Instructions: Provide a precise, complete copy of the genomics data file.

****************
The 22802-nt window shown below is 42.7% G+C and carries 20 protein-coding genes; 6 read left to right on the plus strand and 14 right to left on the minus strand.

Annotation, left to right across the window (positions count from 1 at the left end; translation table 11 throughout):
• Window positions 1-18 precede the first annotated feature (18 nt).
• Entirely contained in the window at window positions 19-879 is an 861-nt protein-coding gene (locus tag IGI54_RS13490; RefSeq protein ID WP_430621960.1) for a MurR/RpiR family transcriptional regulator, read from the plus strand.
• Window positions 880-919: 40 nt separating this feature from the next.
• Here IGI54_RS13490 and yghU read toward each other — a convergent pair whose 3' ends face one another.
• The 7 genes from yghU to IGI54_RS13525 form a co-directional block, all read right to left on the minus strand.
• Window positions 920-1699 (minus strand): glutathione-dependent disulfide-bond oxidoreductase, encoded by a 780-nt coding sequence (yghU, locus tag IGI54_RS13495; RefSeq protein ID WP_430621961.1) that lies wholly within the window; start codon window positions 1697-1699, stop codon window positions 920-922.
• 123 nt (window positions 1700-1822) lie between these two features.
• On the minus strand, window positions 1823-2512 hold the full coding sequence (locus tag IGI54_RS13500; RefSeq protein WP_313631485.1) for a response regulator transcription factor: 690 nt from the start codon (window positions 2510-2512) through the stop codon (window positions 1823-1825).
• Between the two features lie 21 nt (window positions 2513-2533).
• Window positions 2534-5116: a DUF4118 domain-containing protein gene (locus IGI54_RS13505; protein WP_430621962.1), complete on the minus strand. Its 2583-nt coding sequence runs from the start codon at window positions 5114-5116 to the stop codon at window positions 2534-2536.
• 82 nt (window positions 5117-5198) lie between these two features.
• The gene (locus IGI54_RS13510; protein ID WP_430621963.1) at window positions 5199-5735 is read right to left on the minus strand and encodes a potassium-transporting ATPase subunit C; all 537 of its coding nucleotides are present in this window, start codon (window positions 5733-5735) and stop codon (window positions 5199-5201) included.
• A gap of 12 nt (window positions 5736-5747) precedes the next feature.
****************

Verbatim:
The 22802-nt window shown below is 42.7% G+C and carries 20 protein-coding genes; 6 read left to right on the plus strand and 14 right to left on the minus strand.

Annotation, left to right across the window (positions count from 1 at the left end; translation table 11 throughout):
• Window positions 1-18 precede the first annotated feature (18 nt).
• Entirely contained in the window at window positions 19-879 is an 861-nt protein-coding gene (locus tag IGI54_RS13490; RefSeq protein ID WP_430621960.1) for a MurR/RpiR family transcriptional regulator, read from the plus strand.
• Window positions 880-919: 40 nt separating this feature from the next.
• Here IGI54_RS13490 and yghU read toward each other — a convergent pair whose 3' ends face one another.
• The 7 genes from yghU to IGI54_RS13525 form a co-directional block, all read right to left on the minus strand.
• Window positions 920-1699 (minus strand): glutathione-dependent disulfide-bond oxidoreductase, encoded by a 780-nt coding sequence (yghU, locus tag IGI54_RS13495; RefSeq protein ID WP_430621961.1) that lies wholly within the window; start codon window positions 1697-1699, stop codon window positions 920-922.
• 123 nt (window positions 1700-1822) lie between these two features.
• On the minus strand, window positions 1823-2512 hold the full coding sequence (locus tag IGI54_RS13500; RefSeq protein WP_313631485.1) for a response regulator transcription factor: 690 nt from the start codon (window positions 2510-2512) through the stop codon (window positions 1823-1825).
• Between the two features lie 21 nt (window positions 2513-2533).
• Window positions 2534-5116: a DUF4118 domain-containing protein gene (locus IGI54_RS13505; protein WP_430621962.1), complete on the minus strand. Its 2583-nt coding sequence runs from the start codon at window positions 5114-5116 to the stop codon at window positions 2534-2536.
• 82 nt (window positions 5117-5198) lie between these two features.
• The gene (locus IGI54_RS13510; protein ID WP_430621963.1) at window positions 5199-5735 is read right to left on the minus strand and encodes a potassium-transporting ATPase subunit C; all 537 of its coding nucleotides are present in this window, start codon (window positions 5733-5735) and stop codon (window positions 5199-5201) included.
• A gap of 12 nt (window positions 5736-5747) precedes the next feature.